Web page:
’s Crosstime Traffic series has a lot to recommend it to readers. It’s good young adult science fiction; it draws on ’s skills as an alternate historian; each book is mostly self-contained, and the limited length of books makes for a tighter narrative than ’s adult novels usually provide. For readers of Prometheus, the theme of trade between alternate timelines as a mutually advantageous process will have a certain natural appeal.
In The Gladiator, that appeal is likely to be stronger. The alternate timeline in this book doesn’t grow out of ancient Rome’s survival, or even the balkanization of North America; it derives from a Soviet victory in the Cold War, leading to a world dominated by Marxism-Leninism-Stalinism. And while doesn’t make this a 1984ish dystopia (though there’s an ironic reference to 1984, with a literature teacher explaining that it’s really an attack on fascism and capitalism, and that the label “English socialism” doesn’t really mean socialism, any more than “national socialism” did), he does make it clear that this is an impoverished and backward world, where life is drab at best, and the government routinely lies, suppresses dissent, and spies on people. Against this background, the suggestion that capitalism is a more attractive system takes on an understated plausibility.
Here’s wheregets creative. One of his viewpoint characters is a high school student, the son of a minor apparatchik in Milan, who’s a classic underachiever, uninterested in his studies and indifferent to political concerns. What he is enthusiastic about is games. Specifically, he loves playing a board game of railroad building, set in 19th century Europe, where he can take on the role of a capitalist struggling to build the most extensive rail system and earn the money to support it—a game that can only be bought at one unusual store. Of course, it’s only fantasy; no one would really want to bring back capitalism, or to be a capitalist. . . .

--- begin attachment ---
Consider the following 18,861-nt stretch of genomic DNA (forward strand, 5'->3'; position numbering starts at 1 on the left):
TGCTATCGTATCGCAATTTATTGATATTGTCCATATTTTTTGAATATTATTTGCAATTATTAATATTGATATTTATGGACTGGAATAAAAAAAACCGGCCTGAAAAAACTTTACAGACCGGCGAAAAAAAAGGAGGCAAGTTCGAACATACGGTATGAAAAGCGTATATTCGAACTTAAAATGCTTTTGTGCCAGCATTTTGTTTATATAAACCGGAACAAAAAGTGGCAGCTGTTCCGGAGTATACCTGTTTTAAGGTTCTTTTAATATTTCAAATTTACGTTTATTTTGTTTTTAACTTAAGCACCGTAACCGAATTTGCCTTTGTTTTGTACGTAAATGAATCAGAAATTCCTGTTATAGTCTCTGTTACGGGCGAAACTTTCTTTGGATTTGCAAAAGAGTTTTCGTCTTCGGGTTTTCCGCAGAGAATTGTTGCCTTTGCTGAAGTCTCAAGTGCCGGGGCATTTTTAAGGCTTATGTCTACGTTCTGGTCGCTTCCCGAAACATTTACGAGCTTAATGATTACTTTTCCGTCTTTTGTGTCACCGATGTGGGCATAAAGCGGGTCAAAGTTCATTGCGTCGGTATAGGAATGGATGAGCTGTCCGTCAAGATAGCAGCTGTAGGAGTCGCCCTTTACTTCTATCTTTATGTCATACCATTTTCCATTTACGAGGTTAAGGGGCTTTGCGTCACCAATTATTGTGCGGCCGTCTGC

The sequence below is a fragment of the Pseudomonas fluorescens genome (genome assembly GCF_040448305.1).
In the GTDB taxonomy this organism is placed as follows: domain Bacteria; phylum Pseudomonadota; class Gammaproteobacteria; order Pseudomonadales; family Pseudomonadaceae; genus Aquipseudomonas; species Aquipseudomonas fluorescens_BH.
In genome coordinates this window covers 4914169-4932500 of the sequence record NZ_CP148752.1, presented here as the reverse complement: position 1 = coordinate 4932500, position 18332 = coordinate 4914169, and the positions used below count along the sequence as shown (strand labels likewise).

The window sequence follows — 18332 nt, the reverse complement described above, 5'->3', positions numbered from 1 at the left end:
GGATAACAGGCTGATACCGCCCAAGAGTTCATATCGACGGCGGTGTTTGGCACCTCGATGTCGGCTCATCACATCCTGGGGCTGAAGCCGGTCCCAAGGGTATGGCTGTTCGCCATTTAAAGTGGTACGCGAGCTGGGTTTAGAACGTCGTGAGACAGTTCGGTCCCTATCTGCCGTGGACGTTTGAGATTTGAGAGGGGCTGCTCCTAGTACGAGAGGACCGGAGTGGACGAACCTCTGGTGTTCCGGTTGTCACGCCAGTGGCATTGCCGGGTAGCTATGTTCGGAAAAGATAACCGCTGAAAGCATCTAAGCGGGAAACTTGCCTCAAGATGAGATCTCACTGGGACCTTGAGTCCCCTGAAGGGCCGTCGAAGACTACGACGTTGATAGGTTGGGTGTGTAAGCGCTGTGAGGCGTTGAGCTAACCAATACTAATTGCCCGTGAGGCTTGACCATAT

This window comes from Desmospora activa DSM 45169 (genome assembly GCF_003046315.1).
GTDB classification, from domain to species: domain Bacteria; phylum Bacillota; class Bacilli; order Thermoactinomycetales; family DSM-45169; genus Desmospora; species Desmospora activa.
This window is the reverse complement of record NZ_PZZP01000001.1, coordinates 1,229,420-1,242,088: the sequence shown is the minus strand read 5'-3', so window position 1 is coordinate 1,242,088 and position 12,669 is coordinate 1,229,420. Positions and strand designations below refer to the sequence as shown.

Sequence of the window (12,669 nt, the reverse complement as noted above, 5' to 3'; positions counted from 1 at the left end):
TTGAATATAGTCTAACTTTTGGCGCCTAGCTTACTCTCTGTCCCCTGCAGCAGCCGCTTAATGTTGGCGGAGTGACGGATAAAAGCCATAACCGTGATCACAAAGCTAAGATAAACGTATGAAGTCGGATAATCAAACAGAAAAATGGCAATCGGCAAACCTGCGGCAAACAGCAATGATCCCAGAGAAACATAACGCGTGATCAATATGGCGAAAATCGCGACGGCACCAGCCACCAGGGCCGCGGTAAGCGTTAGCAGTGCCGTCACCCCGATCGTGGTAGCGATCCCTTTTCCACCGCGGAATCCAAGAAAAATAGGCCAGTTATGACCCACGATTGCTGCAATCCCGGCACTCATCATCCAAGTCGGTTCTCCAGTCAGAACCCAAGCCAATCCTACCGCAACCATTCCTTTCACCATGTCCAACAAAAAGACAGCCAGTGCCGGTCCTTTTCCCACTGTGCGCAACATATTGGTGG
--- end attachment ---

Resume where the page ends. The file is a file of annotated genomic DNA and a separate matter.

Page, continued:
The other viewpoint character, a slightly older girl, is a much more successful and motivated student, and an active member of the Young Socialists’ League—and, despite that, a bit of an idealist. So when she learns at a meeting that there’s a proposal to denounce the game store, she wants to look into it for herself and find out if it’s really dangerous or subversive, rather than condemning it without evidence. And she happens to know someone who goes there regularly. . . .
This setsup for an ingenious plot, where his young characters have to take action that’s meaningful in adult terms. shows that meaning without ever getting preachy; he conveys the value of independent thought, of freedom of choice, and of loyalty, primarily by showing what sort of people find them attractive and what sort of people fear or hate them. And if the message isn’t hard-core libertarianism— seems to accept European-style interventionism as a valid alternative form of “capitalism”—there’s still a clear sense that markets have room for those virtues, and that command economies don’t: the kind of very basic contrast that could be drawn between West and East Germany, before the fall of the Soviet empire. Just before the fall of the Soviet Union, its theoreticians were starting to describe the way things really worked under communism as “actually existing socialism”; shows a fictionalized version of actually existing socialism and invites the same conclusion that those Soviet Marxists reached in the real world, that “actually existing capitalism” is preferable. And he does so in the course of an entertaining and tightly written story with sympathetic characters. I’ve enjoyed all of his Crosstime Traffic books; this one I particularly recommend to fellow LFS members.
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